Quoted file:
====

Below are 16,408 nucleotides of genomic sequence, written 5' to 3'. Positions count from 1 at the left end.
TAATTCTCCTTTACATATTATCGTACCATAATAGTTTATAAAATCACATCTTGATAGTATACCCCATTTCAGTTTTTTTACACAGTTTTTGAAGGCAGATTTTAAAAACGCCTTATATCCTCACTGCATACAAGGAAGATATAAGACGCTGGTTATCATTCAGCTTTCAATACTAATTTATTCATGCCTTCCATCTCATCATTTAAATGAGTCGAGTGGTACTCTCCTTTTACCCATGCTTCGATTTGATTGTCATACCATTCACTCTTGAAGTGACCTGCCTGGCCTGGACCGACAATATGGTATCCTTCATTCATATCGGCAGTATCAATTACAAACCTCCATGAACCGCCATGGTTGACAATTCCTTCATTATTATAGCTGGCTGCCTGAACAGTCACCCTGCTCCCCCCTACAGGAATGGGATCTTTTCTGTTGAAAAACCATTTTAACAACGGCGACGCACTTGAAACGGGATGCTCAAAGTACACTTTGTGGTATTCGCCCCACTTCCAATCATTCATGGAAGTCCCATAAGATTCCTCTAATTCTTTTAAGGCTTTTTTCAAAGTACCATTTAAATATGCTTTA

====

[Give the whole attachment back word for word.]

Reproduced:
Below are 16,408 nucleotides of genomic sequence, written 5' to 3'. Positions count from 1 at the left end.
TAATTCTCCTTTACATATTATCGTACCATAATAGTTTATAAAATCACATCTTGATAGTATACCCCATTTCAGTTTTTTTACACAGTTTTTGAAGGCAGATTTTAAAAACGCCTTATATCCTCACTGCATACAAGGAAGATATAAGACGCTGGTTATCATTCAGCTTTCAATACTAATTTATTCATGCCTTCCATCTCATCATTTAAATGAGTCGAGTGGTACTCTCCTTTTACCCATGCTTCGATTTGATTGTCATACCATTCACTCTTGAAGTGACCTGCCTGGCCTGGACCGACAATATGGTATCCTTCATTCATATCGGCAGTATCAATTACAAACCTCCATGAACCGCCATGGTTGACAATTCCTTCATTATTATAGCTGGCTGCCTGAACAGTCACCCTGCTCCCCCCTACAGGAATGGGATCTTTTCTGTTGAAAAACCATTTTAACAACGGCGACGCACTTGAAACGGGATGCTCAAAGTACACTTTGTGGTATTCGCCCCACTTCCAATCATTCATGGAAGTCCCATAAGATTCCTCTAATTCTTTTAAGGCTTTTTTCAAAGTACCATTTAAATATGCTTTA